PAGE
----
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Feminist Urban Legends

Feminist Urban Legends
November 12, 2002
by Wendy McElroy,
mac@ifeminists.com


Advocacy research refers to studies and reports produced by people
with a vested interest in reaching a foregone conclusion. PC feminism
is notorious for its advocacy research and for the shoddy methodology
that so often accompanies political bias. Theory is paraded as fact,
anecdotal accounts as hard data. Those who raise contradicting
evidence are slandered in ad hominem attacks.

Such "research" could be dismissed as worthless and irrelevant if it
did not form the basis of so much public policy. Feminist smears
could be written off as bad manners if it did not damage people's
lives. As it stands, PC feminism and the urban legends it creates
hurt innocent people. And that can never be ignored.

In 1994, Christina Hoff Sommers exposed the urban legends feminism
has perpetrated on the North American public in her book Who Stole
Feminism? How Women Have Betrayed Women. Examples of feminist urban
legends include:

150,000 American women die of anorexia nervosa each year. Sommers
went to the figure's source and found that 150,000 people have
anorexia, with yearly deaths ranging around 100.

domestic violence soars by 40% on Super Bowl Sunday . When the source
was tracked down, the "researcher" refused to verify the data,
claiming that the study was not "for public consumption."

a March of Dimes study found that battery during pregnancy was the
leading cause of birth defects. But the March of Dimes did no such
study and was misquoted.
Such urban legends are used as scare tactics to support demands for
laws and increased funding to benefit women.

Meanwhile, anyone who challenges the PC findings of flawed or non-
existent "studies" is likely to slandered or worse. Three pioneering
researchers on domestic violence -- Murray Straus, Richard Gelles,
and Suzanne Steinmetz -- encountered this PC gambit for silencing
dissent. They conducted a now classic study (1980), "Behind closed
doors: Violence in American Families," that indicated men and women
initiate domestic violence at about the same rate, although men
receive fewer injuries.

As a result of this study and continuing research, Straus' career was
injured by bitter personal attacks that included a false rumor that
he was a wife-beater. As Gelles commented, almost every male
researcher or writer who counters feminist urban legends is branded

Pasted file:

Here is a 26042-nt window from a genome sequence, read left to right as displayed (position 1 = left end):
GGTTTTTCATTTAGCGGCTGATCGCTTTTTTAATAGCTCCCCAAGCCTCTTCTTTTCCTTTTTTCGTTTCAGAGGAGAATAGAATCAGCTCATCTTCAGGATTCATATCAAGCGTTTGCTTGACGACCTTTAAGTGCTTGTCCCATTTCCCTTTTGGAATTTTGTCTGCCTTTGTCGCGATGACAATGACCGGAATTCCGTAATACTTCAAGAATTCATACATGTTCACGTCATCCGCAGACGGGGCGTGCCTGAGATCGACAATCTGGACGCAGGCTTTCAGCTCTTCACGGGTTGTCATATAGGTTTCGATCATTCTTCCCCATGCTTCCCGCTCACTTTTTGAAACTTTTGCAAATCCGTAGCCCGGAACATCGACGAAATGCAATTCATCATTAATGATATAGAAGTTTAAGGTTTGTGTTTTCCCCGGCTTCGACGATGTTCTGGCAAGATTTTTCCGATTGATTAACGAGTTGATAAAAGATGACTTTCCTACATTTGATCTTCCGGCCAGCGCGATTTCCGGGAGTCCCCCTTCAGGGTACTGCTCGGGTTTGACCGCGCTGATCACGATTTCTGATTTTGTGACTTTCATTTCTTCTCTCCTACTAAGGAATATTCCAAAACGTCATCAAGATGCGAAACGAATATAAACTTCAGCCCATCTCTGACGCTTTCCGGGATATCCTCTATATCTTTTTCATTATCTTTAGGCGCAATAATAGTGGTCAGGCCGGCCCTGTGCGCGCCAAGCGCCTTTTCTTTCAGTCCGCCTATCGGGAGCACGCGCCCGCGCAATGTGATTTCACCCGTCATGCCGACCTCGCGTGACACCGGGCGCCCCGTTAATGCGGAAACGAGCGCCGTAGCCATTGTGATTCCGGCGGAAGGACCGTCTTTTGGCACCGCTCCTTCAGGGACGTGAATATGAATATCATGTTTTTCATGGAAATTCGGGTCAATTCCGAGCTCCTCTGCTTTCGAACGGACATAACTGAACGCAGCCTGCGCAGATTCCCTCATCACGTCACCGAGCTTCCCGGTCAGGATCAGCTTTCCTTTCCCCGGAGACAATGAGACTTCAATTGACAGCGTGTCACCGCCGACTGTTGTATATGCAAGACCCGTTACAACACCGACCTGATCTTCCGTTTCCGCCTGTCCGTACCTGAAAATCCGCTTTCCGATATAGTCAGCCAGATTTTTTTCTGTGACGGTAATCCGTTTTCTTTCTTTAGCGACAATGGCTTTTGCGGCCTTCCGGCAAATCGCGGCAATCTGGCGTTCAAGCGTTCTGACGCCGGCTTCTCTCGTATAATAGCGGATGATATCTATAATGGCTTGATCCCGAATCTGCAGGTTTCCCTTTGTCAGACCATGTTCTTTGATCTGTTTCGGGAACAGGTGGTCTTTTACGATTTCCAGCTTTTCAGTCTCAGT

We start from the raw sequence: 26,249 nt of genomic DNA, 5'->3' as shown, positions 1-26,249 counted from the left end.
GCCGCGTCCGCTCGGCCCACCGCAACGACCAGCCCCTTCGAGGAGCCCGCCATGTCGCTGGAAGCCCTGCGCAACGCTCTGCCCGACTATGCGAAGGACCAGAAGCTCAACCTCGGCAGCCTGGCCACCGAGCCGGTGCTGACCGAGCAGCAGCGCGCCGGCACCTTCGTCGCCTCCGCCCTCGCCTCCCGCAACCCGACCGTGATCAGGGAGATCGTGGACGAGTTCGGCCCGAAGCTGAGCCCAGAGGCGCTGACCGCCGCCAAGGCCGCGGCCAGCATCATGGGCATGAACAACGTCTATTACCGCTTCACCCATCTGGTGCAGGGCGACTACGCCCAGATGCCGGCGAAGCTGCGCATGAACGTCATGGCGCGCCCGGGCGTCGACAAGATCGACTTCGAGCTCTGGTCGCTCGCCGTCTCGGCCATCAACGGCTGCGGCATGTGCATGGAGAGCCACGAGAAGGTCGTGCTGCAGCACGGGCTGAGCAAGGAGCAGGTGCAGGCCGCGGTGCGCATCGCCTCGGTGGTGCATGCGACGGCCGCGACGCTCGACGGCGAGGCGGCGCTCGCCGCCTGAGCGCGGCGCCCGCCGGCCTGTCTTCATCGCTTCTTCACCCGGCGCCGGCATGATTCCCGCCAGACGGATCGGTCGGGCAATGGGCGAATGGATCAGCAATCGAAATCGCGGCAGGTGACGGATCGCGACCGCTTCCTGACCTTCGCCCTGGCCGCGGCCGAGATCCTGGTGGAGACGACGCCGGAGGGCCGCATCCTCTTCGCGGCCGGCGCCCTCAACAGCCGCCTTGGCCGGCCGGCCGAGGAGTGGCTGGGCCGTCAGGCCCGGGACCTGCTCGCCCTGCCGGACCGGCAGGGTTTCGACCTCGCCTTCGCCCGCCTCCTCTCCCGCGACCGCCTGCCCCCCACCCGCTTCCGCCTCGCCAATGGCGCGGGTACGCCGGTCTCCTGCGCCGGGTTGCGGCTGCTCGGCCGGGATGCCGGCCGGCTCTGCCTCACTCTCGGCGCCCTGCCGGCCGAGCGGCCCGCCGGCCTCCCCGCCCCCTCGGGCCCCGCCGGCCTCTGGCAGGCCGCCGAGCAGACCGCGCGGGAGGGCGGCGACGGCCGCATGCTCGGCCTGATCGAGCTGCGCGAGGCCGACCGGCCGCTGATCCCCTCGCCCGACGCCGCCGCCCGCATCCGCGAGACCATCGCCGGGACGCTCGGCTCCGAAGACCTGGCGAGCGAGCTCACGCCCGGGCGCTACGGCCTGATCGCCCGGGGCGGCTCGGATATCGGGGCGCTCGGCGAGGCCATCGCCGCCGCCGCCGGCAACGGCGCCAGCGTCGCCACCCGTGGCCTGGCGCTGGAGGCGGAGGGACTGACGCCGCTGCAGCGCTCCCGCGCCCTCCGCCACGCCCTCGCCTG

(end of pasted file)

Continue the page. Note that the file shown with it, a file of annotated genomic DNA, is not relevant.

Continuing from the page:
as batterer. Female researchers fare no better. Steinmetz's family --
including her children -- were threatened with physical violence and
a conference at which she was to speak received a bomb threat.

To this day, most of the people I know who speak out with any
effectiveness against PC feminism are slandered and targeted for
intimidation. Certainly, I receive my share of strange libels and
threats. Yet is essential that thug-like strategies not be allowed to
silence valid research and dissenting opinion.

It is important for people to regain confidence in the objective
research that is fundamental to establishing facts. Scare tactics
have been so overused by PC advocates that a "Peter and the Wolf
Syndrome" is starting to set in. Inaccurate and shoddy "research" has
been used to sound alarm bells so often that a cynical public is
starting to ignore valid data. Who can blame them for this reaction?

But honest research is possible. And the media must cease being
complicit in ringing false alarms and spreading inaccuracies. Even
cursory attention to common sense guidelines would allow journalists
and reporters to filter out the worst of the legends that pose as
fact instead of passing them on to listeners as "news."

What are some of these common sense guidelines? The media should
ignore, or severely question, any report:

with highly emotive language;
with specific policy recommendations or funding demands;
with a "snapshot" approach rather than data over time;
with internal and unexplained anomalies or contradictions;
without collaborating empirical evidence;
without a statement of parameters, e.g. margin for error;
without disclosure of researchers' relevant affiliations;
which has an unrepresentative or small sampling;
which does not attempt to verify the accounts;
which stresses anecdotal accounts
which does not independently verify accounts from subjects
Moreover, the media should stop treating ad hominem and slander as
though they were counter-arguments. When men who question feminist
data are bashed as batterers, reporters should demand the hard
evidence of this criminal charge. When women who speak out are
threatened and slandered, journalists should expose the feminist
preference to destroy lives instead of dealing with arguments.

If the media took that first step, perhaps then the public would
regain confidence in another essential aspect of public debate. The
idea of an honest disagreement is possible between people who respect
each other instead of the mud-slinging matches that pass for dialogue
on "hardball" talk shows.

I learned that respectful disagreement was possible from Queen
Silver, a woman who was my best friend and inspiration up until her
death a few years ago. We disagreed on almost everything political.
From Queen, I discovered that someone who diametrically opposes me on
important issues could have a good heart and care every bit as much
as I do about justice.

A generation has been raised to believe that shouting is debate,
defamation of character is argument, and valid research does not
exist. This PC legacy must not be allowed to stand.


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